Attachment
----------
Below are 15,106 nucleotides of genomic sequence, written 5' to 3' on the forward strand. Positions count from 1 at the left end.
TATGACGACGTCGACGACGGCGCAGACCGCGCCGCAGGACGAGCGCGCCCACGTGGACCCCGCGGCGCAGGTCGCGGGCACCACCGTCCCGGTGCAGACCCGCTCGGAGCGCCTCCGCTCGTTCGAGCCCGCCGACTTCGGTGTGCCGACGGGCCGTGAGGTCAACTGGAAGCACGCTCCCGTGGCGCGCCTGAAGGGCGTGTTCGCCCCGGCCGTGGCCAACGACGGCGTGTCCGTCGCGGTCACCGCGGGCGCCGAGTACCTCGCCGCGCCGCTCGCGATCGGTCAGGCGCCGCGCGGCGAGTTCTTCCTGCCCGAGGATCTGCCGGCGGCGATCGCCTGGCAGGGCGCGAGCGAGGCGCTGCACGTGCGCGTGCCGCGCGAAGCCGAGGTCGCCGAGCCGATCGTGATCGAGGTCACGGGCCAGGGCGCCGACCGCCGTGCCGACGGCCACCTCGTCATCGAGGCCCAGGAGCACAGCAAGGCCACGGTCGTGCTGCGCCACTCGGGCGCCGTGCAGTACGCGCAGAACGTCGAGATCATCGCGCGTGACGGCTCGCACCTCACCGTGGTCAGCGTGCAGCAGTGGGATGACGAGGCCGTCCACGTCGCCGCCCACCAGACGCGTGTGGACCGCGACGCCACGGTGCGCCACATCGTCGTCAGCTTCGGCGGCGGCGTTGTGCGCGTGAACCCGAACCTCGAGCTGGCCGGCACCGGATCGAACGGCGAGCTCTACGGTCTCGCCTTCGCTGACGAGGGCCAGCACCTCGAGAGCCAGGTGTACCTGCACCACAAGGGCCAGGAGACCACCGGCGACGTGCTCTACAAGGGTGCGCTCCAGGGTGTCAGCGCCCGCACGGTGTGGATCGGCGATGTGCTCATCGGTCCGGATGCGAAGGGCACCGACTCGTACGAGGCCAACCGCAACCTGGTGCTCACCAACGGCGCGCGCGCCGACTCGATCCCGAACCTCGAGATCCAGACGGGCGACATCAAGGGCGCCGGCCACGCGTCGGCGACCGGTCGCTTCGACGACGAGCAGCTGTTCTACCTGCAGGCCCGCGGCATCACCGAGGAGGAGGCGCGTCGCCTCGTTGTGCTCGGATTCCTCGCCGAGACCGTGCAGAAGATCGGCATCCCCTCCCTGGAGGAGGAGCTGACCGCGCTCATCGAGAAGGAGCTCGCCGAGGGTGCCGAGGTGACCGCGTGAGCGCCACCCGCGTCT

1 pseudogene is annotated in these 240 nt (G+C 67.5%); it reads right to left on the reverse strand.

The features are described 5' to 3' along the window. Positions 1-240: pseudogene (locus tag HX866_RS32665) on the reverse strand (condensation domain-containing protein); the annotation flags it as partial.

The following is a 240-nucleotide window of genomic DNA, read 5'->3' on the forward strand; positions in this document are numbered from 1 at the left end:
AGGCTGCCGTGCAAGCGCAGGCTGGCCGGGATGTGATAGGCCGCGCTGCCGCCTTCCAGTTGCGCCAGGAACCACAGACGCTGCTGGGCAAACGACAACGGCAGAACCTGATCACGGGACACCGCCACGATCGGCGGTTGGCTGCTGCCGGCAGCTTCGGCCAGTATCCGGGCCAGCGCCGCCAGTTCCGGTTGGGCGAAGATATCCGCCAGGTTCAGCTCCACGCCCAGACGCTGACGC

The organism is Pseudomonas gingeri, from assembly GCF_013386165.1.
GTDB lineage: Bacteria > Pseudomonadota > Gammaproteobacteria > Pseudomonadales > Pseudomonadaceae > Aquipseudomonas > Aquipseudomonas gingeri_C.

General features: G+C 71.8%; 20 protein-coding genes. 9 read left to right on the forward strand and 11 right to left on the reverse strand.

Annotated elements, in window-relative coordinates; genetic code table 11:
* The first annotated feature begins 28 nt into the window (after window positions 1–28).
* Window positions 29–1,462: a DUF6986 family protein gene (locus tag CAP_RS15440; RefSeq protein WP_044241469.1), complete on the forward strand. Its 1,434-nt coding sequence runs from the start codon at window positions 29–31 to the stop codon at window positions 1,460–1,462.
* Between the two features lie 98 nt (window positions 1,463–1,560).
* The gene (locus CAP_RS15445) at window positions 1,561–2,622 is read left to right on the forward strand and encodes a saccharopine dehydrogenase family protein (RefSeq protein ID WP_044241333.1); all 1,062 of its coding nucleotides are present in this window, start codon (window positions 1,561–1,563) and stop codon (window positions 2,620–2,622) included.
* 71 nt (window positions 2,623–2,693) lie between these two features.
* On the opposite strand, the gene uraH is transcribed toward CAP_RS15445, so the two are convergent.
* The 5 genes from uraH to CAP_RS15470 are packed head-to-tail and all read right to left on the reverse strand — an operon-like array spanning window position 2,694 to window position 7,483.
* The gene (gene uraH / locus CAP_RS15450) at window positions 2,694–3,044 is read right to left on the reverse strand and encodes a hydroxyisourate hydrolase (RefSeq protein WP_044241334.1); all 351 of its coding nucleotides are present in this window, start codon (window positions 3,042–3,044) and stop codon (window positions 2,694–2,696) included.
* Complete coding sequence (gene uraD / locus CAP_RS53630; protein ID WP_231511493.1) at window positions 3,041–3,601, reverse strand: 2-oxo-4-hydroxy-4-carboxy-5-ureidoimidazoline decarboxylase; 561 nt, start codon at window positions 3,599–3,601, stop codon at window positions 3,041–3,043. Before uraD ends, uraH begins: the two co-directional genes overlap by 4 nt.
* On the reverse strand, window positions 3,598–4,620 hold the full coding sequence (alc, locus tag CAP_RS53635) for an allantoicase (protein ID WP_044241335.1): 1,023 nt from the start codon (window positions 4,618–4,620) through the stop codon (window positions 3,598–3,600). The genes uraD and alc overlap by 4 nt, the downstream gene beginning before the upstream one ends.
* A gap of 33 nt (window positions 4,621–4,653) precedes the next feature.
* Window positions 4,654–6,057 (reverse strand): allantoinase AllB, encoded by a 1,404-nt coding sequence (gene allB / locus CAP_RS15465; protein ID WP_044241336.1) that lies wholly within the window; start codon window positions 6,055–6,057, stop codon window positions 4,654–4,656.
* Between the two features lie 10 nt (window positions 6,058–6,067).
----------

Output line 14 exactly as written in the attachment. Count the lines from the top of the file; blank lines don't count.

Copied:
* The gene (locus CAP_RS15445) at window positions 1,561–2,622 is read left to right on the forward strand and encodes a saccharopine dehydrogenase family protein (RefSeq protein ID WP_044241333.1); all 1,062 of its coding nucleotides are present in this window, start codon (window positions 1,561–1,563) and stop codon (window positions 2,620–2,622) included.